Created on 25th September 2008
Miss Lisa Sacks, consultant plastic surgeon at the Nuffield Hospital Bristol, discusses the option of combining breast and abdominal surgery to give you the contour you desire
The appearance of a woman's abdomen and breasts change during the course of her lifetime. Pregnancy and weight fluctuations are mostly to blame. In the abdomen, loss of muscle skin tone contributes to poor posture and loss of self-esteem. In the breasts, stretched skin and loss of volume alter the shape forever. More women nowadays are seeking help to reconstruct their bodies, after completing their families, rather than just accepting the consequences of child rearing as their mothers did.
When women look in the mirror they see their breasts and abdomen in one view. It is therefore not surprising that requests for joint operations arise. Women who are generally fit and healthy and are able to give up smoking before and after surgery are good candidates for combined operations. Others are best advised to have breast and abdominal surgery done separately.
A tummy tuck involves removing the apron of skin and fat that may hang over the pubic area, but the real bonus of this procedure is tightening of the abdominal wall muscles (equivalent to the six-pack in men). This muscle tightening helps with core stability and stops that dragging feeling that a woman may have after intercourse or around the menses.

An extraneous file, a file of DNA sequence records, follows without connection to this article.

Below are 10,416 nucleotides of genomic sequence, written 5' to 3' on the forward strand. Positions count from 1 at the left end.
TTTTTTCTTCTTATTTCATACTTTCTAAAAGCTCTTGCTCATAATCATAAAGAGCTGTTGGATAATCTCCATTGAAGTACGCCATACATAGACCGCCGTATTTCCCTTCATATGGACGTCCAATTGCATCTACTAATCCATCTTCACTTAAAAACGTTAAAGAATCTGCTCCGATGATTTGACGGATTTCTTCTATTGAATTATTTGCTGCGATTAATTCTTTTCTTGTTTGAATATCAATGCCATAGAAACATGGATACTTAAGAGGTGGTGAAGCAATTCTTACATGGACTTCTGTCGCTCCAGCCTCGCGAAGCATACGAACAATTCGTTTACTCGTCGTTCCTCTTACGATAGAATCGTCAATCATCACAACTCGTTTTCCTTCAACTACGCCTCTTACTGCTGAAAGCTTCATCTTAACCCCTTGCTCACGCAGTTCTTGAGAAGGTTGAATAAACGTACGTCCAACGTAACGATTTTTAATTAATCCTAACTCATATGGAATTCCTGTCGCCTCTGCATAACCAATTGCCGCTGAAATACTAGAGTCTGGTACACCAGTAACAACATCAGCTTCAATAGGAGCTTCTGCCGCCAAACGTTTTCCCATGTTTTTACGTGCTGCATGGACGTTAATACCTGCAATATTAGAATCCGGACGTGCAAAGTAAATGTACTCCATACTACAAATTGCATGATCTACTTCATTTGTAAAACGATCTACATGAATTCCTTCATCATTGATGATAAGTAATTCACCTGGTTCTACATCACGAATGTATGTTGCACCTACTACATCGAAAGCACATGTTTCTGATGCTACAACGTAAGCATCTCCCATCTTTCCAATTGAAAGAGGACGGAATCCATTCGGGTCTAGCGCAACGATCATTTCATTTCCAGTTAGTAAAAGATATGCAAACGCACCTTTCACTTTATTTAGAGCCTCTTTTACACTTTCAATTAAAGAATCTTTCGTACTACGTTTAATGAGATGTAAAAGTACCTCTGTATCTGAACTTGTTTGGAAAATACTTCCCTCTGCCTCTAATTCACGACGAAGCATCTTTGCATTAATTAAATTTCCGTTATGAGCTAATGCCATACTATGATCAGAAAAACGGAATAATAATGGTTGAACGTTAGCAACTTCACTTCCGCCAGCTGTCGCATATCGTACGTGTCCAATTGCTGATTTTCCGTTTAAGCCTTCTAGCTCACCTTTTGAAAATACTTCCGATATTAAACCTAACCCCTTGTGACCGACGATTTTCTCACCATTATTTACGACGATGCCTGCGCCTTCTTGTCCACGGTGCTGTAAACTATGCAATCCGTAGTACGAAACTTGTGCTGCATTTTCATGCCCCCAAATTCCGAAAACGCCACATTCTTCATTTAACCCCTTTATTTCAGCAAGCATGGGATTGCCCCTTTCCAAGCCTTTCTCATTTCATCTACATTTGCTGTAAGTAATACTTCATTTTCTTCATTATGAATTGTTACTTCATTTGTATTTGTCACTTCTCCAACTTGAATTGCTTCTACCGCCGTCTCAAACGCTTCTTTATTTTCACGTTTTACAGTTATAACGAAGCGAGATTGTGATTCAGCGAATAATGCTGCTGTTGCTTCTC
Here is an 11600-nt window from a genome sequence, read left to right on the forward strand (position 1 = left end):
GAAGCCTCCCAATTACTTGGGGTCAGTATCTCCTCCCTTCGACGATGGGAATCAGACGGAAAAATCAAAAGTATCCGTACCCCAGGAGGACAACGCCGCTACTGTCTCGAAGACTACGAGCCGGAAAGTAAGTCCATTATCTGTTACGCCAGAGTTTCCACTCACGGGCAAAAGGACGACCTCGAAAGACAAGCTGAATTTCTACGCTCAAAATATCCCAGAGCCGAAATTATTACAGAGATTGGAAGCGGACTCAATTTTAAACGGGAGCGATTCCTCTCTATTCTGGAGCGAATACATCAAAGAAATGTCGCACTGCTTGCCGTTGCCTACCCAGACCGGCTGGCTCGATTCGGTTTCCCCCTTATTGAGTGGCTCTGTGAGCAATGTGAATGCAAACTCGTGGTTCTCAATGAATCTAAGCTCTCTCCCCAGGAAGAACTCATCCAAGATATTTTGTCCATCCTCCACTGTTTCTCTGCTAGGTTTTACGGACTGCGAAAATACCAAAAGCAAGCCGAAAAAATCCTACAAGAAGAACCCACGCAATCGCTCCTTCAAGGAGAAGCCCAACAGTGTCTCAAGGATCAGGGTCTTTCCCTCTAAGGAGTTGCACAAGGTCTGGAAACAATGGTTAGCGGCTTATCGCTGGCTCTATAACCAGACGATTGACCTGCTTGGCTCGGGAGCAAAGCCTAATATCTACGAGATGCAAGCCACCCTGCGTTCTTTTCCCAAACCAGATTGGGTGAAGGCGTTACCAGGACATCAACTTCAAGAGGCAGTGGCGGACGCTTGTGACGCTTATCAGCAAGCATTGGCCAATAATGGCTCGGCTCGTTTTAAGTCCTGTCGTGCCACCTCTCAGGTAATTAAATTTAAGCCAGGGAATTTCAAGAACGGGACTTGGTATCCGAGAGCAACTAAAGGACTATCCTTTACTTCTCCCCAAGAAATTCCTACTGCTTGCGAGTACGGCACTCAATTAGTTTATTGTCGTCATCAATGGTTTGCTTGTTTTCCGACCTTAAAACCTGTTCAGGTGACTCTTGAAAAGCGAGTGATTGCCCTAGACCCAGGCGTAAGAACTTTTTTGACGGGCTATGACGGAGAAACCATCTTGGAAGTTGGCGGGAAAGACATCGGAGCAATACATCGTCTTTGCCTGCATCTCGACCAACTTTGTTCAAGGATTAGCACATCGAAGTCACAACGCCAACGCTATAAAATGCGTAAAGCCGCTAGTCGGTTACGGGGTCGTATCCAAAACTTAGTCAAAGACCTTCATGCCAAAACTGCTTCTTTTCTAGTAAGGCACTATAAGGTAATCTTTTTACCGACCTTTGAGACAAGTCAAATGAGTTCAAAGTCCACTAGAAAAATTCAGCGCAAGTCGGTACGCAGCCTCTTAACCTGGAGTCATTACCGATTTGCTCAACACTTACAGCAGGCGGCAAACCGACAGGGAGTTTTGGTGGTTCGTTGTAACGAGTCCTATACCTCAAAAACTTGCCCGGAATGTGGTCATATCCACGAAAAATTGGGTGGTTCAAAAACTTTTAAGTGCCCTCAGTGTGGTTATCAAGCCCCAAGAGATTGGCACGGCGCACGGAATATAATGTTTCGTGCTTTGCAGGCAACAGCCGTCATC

Muscles never really knit back together again in the midline after pregnancy or after excessive weight gain and then weight loss. A gap remains and can cause an arched back when standing, giving the appearance of a potbelly even in relatively thin women. When lying down this gap may form an actual gutter in thin patients that one can put one's hands into and feel the strong pulsation of the aorta. If it is not possible to press one's hand into the abdomen and feel this pulsation because there is a tummy mound, then the patients is probably too fat for this operation and needs to lose some weight beforehand.
The scar may be short but if a large amount of tissue needs to be removed then it usually extends from hip to hip. If designed correctly, most panties and swimwear can usually hide the scar. After about six months to a year there may be small points on the hips called ‘dog ears'. A small touch up usually done under local anaesthesia is necessary to improve the final result. This involves cutting out a small ellipse of skin at each end of the scar to help smooth it out.
It is important to communicate with your surgeon and find out exactly where the scar is going to lie. Fashions change and low cut trousers may mean that a lower scar is needed. High leg swimsuits may mean the scar needs to raise up like bicycle handlebars. A scar that is too high over the pubic area may prevent you from showing off a nice flat tummy in a bikini. Little can be done to resite the scar once it is there. So discuss it before, not after, the operation.